Originally known as the English Electric A.1 the Canberra was renamed by the Company's chairman, Sir George Nelson, as Australia was the first export customer for the aircraft.
The Canberra was modelled on the same design brief as the de Havilland Mosquito i.e. to provide maximum bomb load, fitting of two very powerful engines and with the most effective aerodynamic package possible.
The Canberra was mainly a metal aircraft with only the forward portion of the fin being of wooden construction. The fuselague was a semi-monocoque design with a pressurised nose compartment with the crew each having a Martin-Baker ejector seat.
There were two bomb bays in the fuselage protected by conventional bomb bay doors. The wings were of a single spoar construction which passed straight through the fuselage from one side to the other with control surfaces operated by conventional means.
The Canberra was powered by two Rolls Royce Avon turbojets producing 7,400 lbf of thrust each.
Early Canberras had a glazed nose to carry a bomb aimer due to delays in the intended radar bombsight.
Many conventional weapons could be carried by the Canberra such as: 250lb, 500lb, and 1000lb bombs with a total bomb load of up to 10,000lb.
The undercarriage of the Canberra was manufactured from an new alloy (DTD683) which was prone to stress corrosion causing them to decay in a few years. To avoid the hazard of undercarriage failure regular inspections were carried out initially using Radiographic techniques and then later a more reliable Ultrasound inspection.
The Canberra B2 entered service with RAF No.101 Squadron in January of 1951 and No.9 Squadron by the end of that year.
As a result of the Korean War manufacture of the Canberra was stepped up and a further Squadrons were issued with the aircraft by the end of 1952.
Bomber Command retired the last Canberra on the 11th of September 1961, however, overseas Squadrons in Germany, Cyprus and Singapore continued to use the aircraft in the nuclear strike role.
The Cyprus based Squadrons were made unoperational in 1969 with the Singapore based quadrons following suit in 1970. The last of the German based Squadrons disbanded in 1972 and were the last Canberra bombers in RAF service.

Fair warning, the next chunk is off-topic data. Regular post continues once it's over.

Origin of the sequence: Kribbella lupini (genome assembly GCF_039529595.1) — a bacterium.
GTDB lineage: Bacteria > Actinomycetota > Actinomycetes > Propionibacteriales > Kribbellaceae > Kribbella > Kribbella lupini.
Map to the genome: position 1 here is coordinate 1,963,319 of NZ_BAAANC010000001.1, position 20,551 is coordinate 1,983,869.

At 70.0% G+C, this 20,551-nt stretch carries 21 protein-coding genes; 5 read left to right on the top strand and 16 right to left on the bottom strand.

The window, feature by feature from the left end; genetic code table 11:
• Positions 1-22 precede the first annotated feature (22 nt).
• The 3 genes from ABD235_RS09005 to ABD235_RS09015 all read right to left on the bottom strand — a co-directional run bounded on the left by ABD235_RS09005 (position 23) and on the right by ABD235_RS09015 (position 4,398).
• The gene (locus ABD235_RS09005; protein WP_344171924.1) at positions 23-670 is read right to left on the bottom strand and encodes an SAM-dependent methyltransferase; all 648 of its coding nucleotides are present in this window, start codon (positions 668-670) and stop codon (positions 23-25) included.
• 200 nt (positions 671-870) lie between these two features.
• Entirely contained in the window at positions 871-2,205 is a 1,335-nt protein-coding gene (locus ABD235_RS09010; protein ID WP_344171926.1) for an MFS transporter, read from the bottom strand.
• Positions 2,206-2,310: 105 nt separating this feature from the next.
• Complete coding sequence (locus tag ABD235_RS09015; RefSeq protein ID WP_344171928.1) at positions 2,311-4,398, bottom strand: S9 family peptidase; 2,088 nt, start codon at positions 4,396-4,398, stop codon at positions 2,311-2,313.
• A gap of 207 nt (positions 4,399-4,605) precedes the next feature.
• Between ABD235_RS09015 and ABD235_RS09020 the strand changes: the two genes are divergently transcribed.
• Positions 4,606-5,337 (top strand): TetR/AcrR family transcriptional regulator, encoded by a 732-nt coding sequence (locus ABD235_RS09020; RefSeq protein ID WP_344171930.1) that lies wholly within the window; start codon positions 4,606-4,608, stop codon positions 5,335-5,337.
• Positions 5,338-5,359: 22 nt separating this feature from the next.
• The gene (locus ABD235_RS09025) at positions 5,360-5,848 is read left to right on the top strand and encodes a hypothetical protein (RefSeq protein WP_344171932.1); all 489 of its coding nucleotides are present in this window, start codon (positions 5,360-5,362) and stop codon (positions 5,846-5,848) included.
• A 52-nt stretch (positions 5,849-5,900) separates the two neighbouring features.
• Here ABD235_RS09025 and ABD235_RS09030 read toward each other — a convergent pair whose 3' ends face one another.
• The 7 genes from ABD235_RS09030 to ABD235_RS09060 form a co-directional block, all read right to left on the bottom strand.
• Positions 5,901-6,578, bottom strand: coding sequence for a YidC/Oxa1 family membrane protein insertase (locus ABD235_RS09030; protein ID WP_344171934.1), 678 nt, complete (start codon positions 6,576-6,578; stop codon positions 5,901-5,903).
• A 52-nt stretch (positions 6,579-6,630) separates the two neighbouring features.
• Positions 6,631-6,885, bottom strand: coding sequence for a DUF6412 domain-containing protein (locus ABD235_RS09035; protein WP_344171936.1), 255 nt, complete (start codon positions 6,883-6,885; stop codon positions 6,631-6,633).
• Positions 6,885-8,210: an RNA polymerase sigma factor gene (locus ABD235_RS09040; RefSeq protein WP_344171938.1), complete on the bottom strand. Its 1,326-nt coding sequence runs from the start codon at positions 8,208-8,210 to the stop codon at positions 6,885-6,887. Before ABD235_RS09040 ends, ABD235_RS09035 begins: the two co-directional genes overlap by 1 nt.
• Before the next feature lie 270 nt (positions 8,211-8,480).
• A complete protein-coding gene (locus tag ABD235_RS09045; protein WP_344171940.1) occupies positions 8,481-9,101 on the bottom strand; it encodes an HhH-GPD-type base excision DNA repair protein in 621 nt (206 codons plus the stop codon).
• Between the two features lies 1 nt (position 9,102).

The RAF continued with the Canberra in service after 1972 in a reconnaissance role with many variants being produced during this time. The PR9 remained in service with RAF No.39 Squadron until July of 2006 in the reconnaissance and photograhic maping role.
The last sortie of a Canberra took place on the 28th of July 2006 to commemorate the standing down of RAF No.39 Squadron at RAF Marham by a flypast.
|Length:||65ft 6in (19.96m)|
|Wingspan:||63ft 11.5in (19.50m)|
|Height:||15ft 8in (4.77m)|
|Empty Weight:||27,950lb (12678kg)|
|Max. Weight:||56,250lb (25514kg)|
|Engines (x2):||RR Avon 109|
producing 7400 lb st.
|Max. Speed:||518 mph (824 km/h)|
|Range:||3630 miles (5842 km)|
|Armament: - (Dependent upon mission)|
|Cannon:||4 x 20mm Hispano Mk.V|
|Rockets:||2 x unguided rocket pods|
Prototype, originally known as A.1, 4 built.
Production version. 3 crew.
Photo-reconnaissance version of B2. 2 crew.
Trainer variant with dual controls. 3 crew
Prototype with Rolls Roles Avon R.A.7 engines, 1 built.
Production version of the B5, fuselage increased in length by 1 ft, 106 built.
Photo-reconnaissance version of B6, Rolls Royce Avon 109 engines, 74 built.
Interdictor version from the B6, 72 built.
Photo-reconnaissance based on B(I)8, fuselage stretched to 68 ft, wingspan increased by 4 ft, and Avon R.A.27 engines with 10,030 lbf of thrust. Had the offset canopy of the B(I)8 with a hinged nose to allow fitment of an ejection seat for the navigator, 23 built.
For further variants please visit wikipedia.
The Canberra was the first jet powered light bomber during the 1950's to be built in large numbers.
It was capable of flying at high altitude and set a World record at the time of 70,310ft.
Due to its superior performance over piston engines of the day, the Canberra was in demand overseas and served with many nations.